- I think the Stewart notation should have its own page. Although I might not be the best to ask since I don't think glossary or compilations pages are very useful in the first place. I just find it a little hard to imagine someone who just wants to learn about any notation at all, which seems like the target for such pages. I find it more likely someone wants to understand a specific piece of notation or a specific term. Stewart's notation is pretty complex so there's a lot to say.
- As far as notation for the Webb toroid goes, my feeling with Stewart notation is that they are a bit like OBSAs. There's certainly structure there, but if Stewart didn't specifically refer to a particular polyhedron at some point, then it doesn't really have Stewart notation. OBSAs are definitely a more extreme example, Stewart notation has a stronger structure and more firm rules, certainly, but the Webb toroid is pretty different from Stewart's (R)(A)(Q)(T) polyhedra so it's a bit hard to say.
- Pictures are nice, every article that can have a useful picture definitely should. I tried to come up with some useful pictures for quasi-convexity, but I found it hard to illustrate, so have at it, I look forward to some nice pictures.
- Those are neat. Have you seen User:Sycamore916/Sandbox/Tunnellings_of_Johnson_solids? It's very much a WIP, but I've been collecting some stuff like that there.

- Yes I think the (T) requirement is more complex. I've changed my mind on what exactly (T) means a few times. At an earlier point I thought Stewart was using round-about phrasing to essentially say that the genus was positive, but I acknowledge now that there is some subtlety. My current understanding of (T) is, as the linked page says, it is an extremely weak condition. A strict reading of Stewart's wording would have (T) rule out not even the platonic solids, although I think Stewart intended for it to rule out genus 0 polytopes. If you consider (R)(A)(Q) polyhedra with positive genus the number of polyhedra ruled out by (T) is an extremely small fraction. At the moment I think one of the following is true of (T) and explains its weirdness:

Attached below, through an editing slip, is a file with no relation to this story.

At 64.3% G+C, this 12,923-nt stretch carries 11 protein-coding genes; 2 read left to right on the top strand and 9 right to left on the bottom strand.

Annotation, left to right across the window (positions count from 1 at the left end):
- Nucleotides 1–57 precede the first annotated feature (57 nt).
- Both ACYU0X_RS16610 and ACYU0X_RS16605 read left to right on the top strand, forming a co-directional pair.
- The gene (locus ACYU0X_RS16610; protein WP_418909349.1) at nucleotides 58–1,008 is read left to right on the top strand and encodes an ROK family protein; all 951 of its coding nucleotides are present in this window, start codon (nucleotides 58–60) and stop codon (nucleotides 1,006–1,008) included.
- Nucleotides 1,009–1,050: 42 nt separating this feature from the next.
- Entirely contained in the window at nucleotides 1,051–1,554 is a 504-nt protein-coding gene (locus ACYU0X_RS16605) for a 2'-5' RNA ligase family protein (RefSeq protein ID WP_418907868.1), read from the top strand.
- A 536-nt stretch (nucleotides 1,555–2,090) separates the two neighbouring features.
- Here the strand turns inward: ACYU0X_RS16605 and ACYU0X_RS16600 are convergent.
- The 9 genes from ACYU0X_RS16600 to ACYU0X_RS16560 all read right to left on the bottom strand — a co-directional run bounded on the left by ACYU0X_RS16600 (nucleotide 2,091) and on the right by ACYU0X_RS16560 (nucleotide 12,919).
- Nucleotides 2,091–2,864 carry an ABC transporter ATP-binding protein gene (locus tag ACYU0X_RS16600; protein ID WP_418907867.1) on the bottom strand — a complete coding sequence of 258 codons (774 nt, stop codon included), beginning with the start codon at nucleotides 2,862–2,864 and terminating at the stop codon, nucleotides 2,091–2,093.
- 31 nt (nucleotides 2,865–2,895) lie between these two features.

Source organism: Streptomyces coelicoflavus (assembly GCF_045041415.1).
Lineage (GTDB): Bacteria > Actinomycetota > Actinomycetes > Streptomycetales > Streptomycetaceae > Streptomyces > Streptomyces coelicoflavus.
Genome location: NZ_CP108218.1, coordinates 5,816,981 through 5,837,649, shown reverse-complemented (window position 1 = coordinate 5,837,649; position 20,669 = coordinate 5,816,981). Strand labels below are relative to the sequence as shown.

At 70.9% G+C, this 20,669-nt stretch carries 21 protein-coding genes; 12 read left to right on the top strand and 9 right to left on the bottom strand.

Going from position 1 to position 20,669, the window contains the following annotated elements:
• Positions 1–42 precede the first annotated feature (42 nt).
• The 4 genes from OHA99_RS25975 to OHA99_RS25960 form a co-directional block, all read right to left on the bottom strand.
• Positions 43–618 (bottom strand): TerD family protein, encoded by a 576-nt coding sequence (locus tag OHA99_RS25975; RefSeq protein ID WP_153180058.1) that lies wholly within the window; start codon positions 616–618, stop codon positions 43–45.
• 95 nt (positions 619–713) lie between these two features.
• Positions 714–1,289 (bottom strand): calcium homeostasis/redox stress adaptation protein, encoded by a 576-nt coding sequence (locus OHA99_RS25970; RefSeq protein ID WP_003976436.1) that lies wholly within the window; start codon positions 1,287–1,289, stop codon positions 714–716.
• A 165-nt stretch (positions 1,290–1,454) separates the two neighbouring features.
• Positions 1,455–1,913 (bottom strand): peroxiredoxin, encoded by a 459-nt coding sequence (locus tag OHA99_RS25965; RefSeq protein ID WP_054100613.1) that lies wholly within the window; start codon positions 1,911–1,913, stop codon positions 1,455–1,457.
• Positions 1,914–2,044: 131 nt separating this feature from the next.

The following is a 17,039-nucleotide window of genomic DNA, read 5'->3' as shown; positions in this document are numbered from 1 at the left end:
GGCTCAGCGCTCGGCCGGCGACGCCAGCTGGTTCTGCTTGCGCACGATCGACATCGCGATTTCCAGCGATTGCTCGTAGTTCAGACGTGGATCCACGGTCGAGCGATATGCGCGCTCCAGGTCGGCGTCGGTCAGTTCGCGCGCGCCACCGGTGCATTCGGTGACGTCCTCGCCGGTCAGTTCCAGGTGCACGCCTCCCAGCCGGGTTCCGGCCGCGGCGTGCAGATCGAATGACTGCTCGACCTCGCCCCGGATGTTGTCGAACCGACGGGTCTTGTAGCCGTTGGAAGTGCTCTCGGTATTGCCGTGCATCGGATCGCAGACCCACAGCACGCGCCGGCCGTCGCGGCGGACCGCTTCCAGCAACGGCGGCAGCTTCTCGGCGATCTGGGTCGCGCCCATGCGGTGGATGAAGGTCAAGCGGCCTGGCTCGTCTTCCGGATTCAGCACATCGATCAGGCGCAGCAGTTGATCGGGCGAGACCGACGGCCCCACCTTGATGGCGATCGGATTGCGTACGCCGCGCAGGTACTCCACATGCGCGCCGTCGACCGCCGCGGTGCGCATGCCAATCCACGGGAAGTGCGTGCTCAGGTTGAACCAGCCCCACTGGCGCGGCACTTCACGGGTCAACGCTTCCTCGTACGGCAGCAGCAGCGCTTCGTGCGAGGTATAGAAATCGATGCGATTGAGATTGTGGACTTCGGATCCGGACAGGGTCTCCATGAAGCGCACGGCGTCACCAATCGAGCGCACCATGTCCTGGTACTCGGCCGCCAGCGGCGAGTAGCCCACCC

- Looking forward to expanding the coverage of Stewart toroids. Sycamore916 (talk) 23:42, 4 April 2023 (UTC)
- I've studied your TODO and Sandbox pages for a while as well. Relevant to the former, I've had a 3D model of the Holey Monster for years now, and it won't be too difficult to give it a good coloring and take some pictures of the different layers.
- I don't have a full understanding of (T). My view was pretty much the same as the "common understanding" laid out in your second option there. I haven't thought about it enough, but I think copying the book's definition would be a good idea.
- Fair enough. What information is even in the book regarding knotted toroids? Probably a claim that any knot can be given the form of a regular-faced polyhedron? I don't think we have any interesting results on them (at the moment), not counting their looks.
- That makes sense. Giving the notation its own page will give it room to breathe. And it's probably better to avoid keeping all the notations on one giant page.
- That's alright. In any situation where I'd want to use an "unofficial Stewart notation," it'd probably be clearer to just use words to describe the construction.
- What ideas did you have for a picture to represent quasi-convexity? My first thought is a recognizable solid with a relatively simple tunnel through two of its faces. It should be clear that the object isn't convex, even though its convex hull is unaltered.
- I have seen this page, I will try to complete more of it eventually (unless you don't want that and the edits by HAM were unwanted). The New Kid (talk) 11:03, 9 April 2023 (UTC)

- I've studied your TODO and Sandbox pages for a while as well. Relevant to the former, I've had a 3D model of the Holey Monster for years now, and it won't be too difficult to give it a good coloring and take some pictures of the different layers.

## Hendecaxennon[edit source]

Please change the name of the hendecaxennon to hendecaronnon because ronna- is now the official prefix. Likewise the next member should be dodecaquetton. 99.157.99.148 01:18, 2 August 2023 (UTC)

- "Official"? According to whom? If it were up to me the page would be called 10-simplex, but I don't control the names. Sycamore916 (talk) 02:08, 2 August 2023 (UTC)